Portfolio Management and Risk Analysis Charts – Aqua Data Server Solution Examples

You can download project source code from:
http://dd1.aquafold.com/download/v15.0.0/solutions/FinancialExamples.zip
Updated: Jan-29-2011

Charts Implemented in this Project

Introduction.

Reports in this project are based on the real securities data downloaded from the Internet and processed using basic statistical functions such as Standard Deviation and Correlation. Results can be interpreted in investment terms and used in making decisions for estimating and predicting behavior of an individual security or forming a portfolio of stocks with the objective of minimizing risks of the investments.

Security Price Volatility

"Volatility" is % of stock standard deviation to the stock average price over a given period. (1 month in this example) Interpretation: Stocks of different nature (technology, banking , commodity) behave differently though the year. In May 2008 they start to behave in a single trend (volatility increase) with the volatility peak in July (no significant change in Average price 3 month before market crash). In Sept 08 volatility has minimum for all stocks (2 month before the crash) and then steadily goes up with the maximum around the market crash time. Note that all stocks perform in unison unlike in the beginning of the year. If this is a pattern preceding a market crash it can be used for predictions.

Read More: http://en.wikipedia.org/wiki/Standard_deviation

Implementation:

This chart requres using wto statistical functions - "Standard Deviation" and "Mean" from the Aqua Open API charting toolset.

Volatility is calculated as a percentage of the standard deviation of the stock mean.


volatility = aqua.math.stat.std(seriesOne)/aqua.math.stat.mean(seriesOne)*100;

Stock pricing data is the “close” price of the first day of the month January through December 2010 saved in the Project File “Annual Data.csv”

CandleStick Plot

Risk-Performance Single Security vs. Portfolio

"Risk" is percentage of the standard diviation for of a stock open price to the price average over a period of time (1 month in this example)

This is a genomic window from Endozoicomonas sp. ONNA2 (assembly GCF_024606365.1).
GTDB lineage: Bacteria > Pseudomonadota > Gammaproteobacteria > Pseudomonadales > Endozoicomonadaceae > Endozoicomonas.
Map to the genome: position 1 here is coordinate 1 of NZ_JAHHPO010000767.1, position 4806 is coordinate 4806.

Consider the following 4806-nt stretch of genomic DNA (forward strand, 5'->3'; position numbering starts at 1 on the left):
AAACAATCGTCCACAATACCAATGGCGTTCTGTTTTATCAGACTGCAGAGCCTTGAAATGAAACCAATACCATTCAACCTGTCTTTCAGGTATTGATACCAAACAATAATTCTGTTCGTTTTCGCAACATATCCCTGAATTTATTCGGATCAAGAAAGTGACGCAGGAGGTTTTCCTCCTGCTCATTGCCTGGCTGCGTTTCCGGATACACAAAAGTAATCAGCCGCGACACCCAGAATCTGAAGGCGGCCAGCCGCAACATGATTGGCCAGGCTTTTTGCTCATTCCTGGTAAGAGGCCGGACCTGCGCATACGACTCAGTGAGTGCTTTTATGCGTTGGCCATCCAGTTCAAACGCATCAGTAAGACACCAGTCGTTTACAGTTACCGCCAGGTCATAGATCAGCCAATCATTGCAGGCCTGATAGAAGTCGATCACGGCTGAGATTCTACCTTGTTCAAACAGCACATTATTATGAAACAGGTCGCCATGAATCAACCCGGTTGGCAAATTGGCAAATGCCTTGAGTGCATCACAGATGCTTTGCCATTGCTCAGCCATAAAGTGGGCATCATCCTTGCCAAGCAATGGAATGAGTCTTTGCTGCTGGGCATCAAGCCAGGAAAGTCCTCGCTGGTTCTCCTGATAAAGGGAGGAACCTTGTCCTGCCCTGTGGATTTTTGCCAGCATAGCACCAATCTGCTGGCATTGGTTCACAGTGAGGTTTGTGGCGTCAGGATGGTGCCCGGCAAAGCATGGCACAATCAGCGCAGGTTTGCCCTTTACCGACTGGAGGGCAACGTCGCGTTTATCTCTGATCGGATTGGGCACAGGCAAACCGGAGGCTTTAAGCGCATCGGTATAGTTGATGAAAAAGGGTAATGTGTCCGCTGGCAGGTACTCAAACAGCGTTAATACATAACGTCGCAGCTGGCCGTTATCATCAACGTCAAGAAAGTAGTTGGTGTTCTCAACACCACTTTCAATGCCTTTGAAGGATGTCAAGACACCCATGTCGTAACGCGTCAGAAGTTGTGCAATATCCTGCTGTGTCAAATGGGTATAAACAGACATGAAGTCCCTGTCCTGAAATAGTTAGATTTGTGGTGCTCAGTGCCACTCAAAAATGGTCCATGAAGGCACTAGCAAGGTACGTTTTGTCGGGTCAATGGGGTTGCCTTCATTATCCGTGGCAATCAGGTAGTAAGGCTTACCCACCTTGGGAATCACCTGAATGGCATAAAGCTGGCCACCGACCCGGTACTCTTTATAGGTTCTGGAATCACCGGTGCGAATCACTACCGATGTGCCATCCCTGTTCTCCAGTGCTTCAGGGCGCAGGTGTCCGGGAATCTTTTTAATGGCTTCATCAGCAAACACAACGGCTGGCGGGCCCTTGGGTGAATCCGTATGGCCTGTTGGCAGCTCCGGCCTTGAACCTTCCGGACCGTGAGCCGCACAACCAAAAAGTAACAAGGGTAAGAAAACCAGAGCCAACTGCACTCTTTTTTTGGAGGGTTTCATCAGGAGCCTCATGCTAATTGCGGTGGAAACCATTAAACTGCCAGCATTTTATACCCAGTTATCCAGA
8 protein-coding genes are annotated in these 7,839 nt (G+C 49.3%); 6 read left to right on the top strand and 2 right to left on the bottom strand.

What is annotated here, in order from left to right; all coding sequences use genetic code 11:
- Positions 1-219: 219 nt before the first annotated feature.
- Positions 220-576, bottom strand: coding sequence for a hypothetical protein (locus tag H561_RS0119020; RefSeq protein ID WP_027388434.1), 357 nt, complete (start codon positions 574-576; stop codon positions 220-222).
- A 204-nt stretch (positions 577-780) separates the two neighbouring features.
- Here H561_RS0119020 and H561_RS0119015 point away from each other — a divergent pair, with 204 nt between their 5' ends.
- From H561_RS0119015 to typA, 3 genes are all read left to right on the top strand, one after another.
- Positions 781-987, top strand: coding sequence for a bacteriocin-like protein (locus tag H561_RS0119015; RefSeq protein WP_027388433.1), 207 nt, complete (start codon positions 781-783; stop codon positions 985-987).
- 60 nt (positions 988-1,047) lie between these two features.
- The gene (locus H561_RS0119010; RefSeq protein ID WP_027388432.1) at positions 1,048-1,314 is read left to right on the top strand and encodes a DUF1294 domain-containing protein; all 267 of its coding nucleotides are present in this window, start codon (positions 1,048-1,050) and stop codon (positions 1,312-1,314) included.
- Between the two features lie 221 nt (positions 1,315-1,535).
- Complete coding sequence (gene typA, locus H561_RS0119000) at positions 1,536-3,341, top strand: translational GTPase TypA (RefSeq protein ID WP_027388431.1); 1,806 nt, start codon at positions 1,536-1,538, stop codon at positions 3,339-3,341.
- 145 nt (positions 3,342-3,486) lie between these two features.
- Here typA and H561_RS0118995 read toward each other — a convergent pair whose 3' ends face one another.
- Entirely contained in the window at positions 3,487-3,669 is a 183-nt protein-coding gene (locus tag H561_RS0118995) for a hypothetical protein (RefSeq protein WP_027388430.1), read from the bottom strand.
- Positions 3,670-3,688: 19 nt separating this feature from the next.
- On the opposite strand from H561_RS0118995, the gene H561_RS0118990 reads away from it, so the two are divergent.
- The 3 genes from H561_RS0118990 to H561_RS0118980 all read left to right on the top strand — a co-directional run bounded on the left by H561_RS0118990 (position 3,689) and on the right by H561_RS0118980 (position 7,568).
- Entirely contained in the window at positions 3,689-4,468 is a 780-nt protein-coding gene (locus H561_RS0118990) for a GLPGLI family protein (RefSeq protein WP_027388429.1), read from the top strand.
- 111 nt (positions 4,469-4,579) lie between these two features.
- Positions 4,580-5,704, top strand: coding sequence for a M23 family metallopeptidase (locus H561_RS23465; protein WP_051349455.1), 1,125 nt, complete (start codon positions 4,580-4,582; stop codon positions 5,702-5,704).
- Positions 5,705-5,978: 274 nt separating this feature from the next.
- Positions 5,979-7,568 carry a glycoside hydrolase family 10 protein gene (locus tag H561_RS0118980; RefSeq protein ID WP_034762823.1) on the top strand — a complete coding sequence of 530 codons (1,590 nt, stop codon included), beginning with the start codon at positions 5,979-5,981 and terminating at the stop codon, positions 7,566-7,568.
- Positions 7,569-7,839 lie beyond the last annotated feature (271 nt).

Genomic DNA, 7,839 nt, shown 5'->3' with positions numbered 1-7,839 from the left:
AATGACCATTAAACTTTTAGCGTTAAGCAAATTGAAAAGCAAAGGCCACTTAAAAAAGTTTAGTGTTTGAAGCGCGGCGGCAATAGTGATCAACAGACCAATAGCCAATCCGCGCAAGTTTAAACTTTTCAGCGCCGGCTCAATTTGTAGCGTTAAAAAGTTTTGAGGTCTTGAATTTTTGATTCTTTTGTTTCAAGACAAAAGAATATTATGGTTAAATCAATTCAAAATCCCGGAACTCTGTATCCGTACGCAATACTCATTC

"Return" is the ration of the price at the beginnig of the month to the price at the end of the month minus1 muluplied by 100 to give a perentage of return or loss .

The diagrams can be interpreted in the following ways:

1. More riskier stocks tend to bring more returns and losses (look at GOLD, CPST compare with GLD). Difference between GLD and GOLD is the first one is an ETF (collection of assets) GOLD ia an individual gold mining company
2. Diversification reduces risks but minimizes returns. Look at portfolio #4. It reduced losses from GOLD from -12% to -0.8%.
3. More riskier portfolios tend to bring better returns. Look at the portfolios staring from #6. Interesting that the risk between Portfolio #6 and #12 increases 1.3 times while the return increases 15 times.
4. Adding more stocks to portfolio does not mean consistent risk decrease. Look at the Portfolio Risk line. It has minimum. But even adding highly volatile stocks to the portfolio does not increase risk much. Look at adding ORCL and BAC.
5. It is hard to do in Excel but it would be nice to have an algorithm that tries different stocks combinations to find minimum risk for the portfolio.

Read More: http://en.wikipedia.org/wiki/Modern_portfolio_theory

Implementation:

Stock pricing data is the “close” price on all days of December 2010. Returns are calculated as a percentage of “close” prices on the first day of the month to the “close” prices on the last day of the month.